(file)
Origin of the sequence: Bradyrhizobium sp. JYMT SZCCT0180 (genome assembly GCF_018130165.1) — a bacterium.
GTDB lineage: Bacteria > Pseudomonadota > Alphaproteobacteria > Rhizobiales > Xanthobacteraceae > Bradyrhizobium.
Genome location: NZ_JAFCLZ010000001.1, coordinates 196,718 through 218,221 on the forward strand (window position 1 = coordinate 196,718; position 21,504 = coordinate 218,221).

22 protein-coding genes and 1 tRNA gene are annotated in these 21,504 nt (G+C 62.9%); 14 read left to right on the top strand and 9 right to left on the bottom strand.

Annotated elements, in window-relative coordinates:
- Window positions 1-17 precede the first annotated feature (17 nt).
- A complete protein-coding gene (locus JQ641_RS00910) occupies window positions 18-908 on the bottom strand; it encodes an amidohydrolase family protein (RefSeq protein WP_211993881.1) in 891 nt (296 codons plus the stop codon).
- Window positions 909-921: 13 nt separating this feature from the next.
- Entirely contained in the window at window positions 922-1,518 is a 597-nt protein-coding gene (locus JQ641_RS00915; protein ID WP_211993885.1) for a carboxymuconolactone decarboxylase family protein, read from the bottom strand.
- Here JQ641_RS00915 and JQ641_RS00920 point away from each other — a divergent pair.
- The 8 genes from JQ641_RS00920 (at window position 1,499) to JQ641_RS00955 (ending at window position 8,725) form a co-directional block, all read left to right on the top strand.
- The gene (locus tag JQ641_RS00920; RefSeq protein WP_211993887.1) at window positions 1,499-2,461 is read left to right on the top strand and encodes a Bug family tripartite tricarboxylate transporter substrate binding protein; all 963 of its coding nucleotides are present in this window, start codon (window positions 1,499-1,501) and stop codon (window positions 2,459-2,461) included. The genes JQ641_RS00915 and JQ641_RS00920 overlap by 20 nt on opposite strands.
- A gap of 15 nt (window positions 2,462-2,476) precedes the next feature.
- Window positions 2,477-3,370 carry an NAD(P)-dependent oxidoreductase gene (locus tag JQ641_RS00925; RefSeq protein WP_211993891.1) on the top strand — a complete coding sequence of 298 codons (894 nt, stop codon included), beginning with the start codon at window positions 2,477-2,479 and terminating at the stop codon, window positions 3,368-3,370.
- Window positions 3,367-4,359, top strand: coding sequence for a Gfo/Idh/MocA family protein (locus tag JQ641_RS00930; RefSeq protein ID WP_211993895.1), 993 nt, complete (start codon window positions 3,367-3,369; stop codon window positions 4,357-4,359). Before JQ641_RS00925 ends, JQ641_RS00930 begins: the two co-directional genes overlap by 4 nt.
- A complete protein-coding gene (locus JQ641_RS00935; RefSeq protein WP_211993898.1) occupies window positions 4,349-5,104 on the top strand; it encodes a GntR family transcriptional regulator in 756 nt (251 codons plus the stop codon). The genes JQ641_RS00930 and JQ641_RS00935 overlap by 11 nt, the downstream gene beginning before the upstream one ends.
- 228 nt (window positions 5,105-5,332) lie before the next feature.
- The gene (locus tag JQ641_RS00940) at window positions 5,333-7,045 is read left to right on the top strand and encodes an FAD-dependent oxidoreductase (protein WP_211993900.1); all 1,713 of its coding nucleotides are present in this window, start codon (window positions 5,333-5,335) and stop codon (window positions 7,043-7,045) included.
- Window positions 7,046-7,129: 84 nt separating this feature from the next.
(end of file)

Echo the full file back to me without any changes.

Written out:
Origin of the sequence: Bradyrhizobium sp. JYMT SZCCT0180 (genome assembly GCF_018130165.1) — a bacterium.
GTDB lineage: Bacteria > Pseudomonadota > Alphaproteobacteria > Rhizobiales > Xanthobacteraceae > Bradyrhizobium.
Genome location: NZ_JAFCLZ010000001.1, coordinates 196,718 through 218,221 on the forward strand (window position 1 = coordinate 196,718; position 21,504 = coordinate 218,221).

22 protein-coding genes and 1 tRNA gene are annotated in these 21,504 nt (G+C 62.9%); 14 read left to right on the top strand and 9 right to left on the bottom strand.

Annotated elements, in window-relative coordinates:
- Window positions 1-17 precede the first annotated feature (17 nt).
- A complete protein-coding gene (locus JQ641_RS00910) occupies window positions 18-908 on the bottom strand; it encodes an amidohydrolase family protein (RefSeq protein WP_211993881.1) in 891 nt (296 codons plus the stop codon).
- Window positions 909-921: 13 nt separating this feature from the next.
- Entirely contained in the window at window positions 922-1,518 is a 597-nt protein-coding gene (locus JQ641_RS00915; protein ID WP_211993885.1) for a carboxymuconolactone decarboxylase family protein, read from the bottom strand.
- Here JQ641_RS00915 and JQ641_RS00920 point away from each other — a divergent pair.
- The 8 genes from JQ641_RS00920 (at window position 1,499) to JQ641_RS00955 (ending at window position 8,725) form a co-directional block, all read left to right on the top strand.
- The gene (locus tag JQ641_RS00920; RefSeq protein WP_211993887.1) at window positions 1,499-2,461 is read left to right on the top strand and encodes a Bug family tripartite tricarboxylate transporter substrate binding protein; all 963 of its coding nucleotides are present in this window, start codon (window positions 1,499-1,501) and stop codon (window positions 2,459-2,461) included. The genes JQ641_RS00915 and JQ641_RS00920 overlap by 20 nt on opposite strands.
- A gap of 15 nt (window positions 2,462-2,476) precedes the next feature.
- Window positions 2,477-3,370 carry an NAD(P)-dependent oxidoreductase gene (locus tag JQ641_RS00925; RefSeq protein WP_211993891.1) on the top strand — a complete coding sequence of 298 codons (894 nt, stop codon included), beginning with the start codon at window positions 2,477-2,479 and terminating at the stop codon, window positions 3,368-3,370.
- Window positions 3,367-4,359, top strand: coding sequence for a Gfo/Idh/MocA family protein (locus tag JQ641_RS00930; RefSeq protein ID WP_211993895.1), 993 nt, complete (start codon window positions 3,367-3,369; stop codon window positions 4,357-4,359). Before JQ641_RS00925 ends, JQ641_RS00930 begins: the two co-directional genes overlap by 4 nt.
- A complete protein-coding gene (locus JQ641_RS00935; RefSeq protein WP_211993898.1) occupies window positions 4,349-5,104 on the top strand; it encodes a GntR family transcriptional regulator in 756 nt (251 codons plus the stop codon). The genes JQ641_RS00930 and JQ641_RS00935 overlap by 11 nt, the downstream gene beginning before the upstream one ends.
- 228 nt (window positions 5,105-5,332) lie before the next feature.
- The gene (locus tag JQ641_RS00940) at window positions 5,333-7,045 is read left to right on the top strand and encodes an FAD-dependent oxidoreductase (protein WP_211993900.1); all 1,713 of its coding nucleotides are present in this window, start codon (window positions 5,333-5,335) and stop codon (window positions 7,043-7,045) included.
- Window positions 7,046-7,129: 84 nt separating this feature from the next.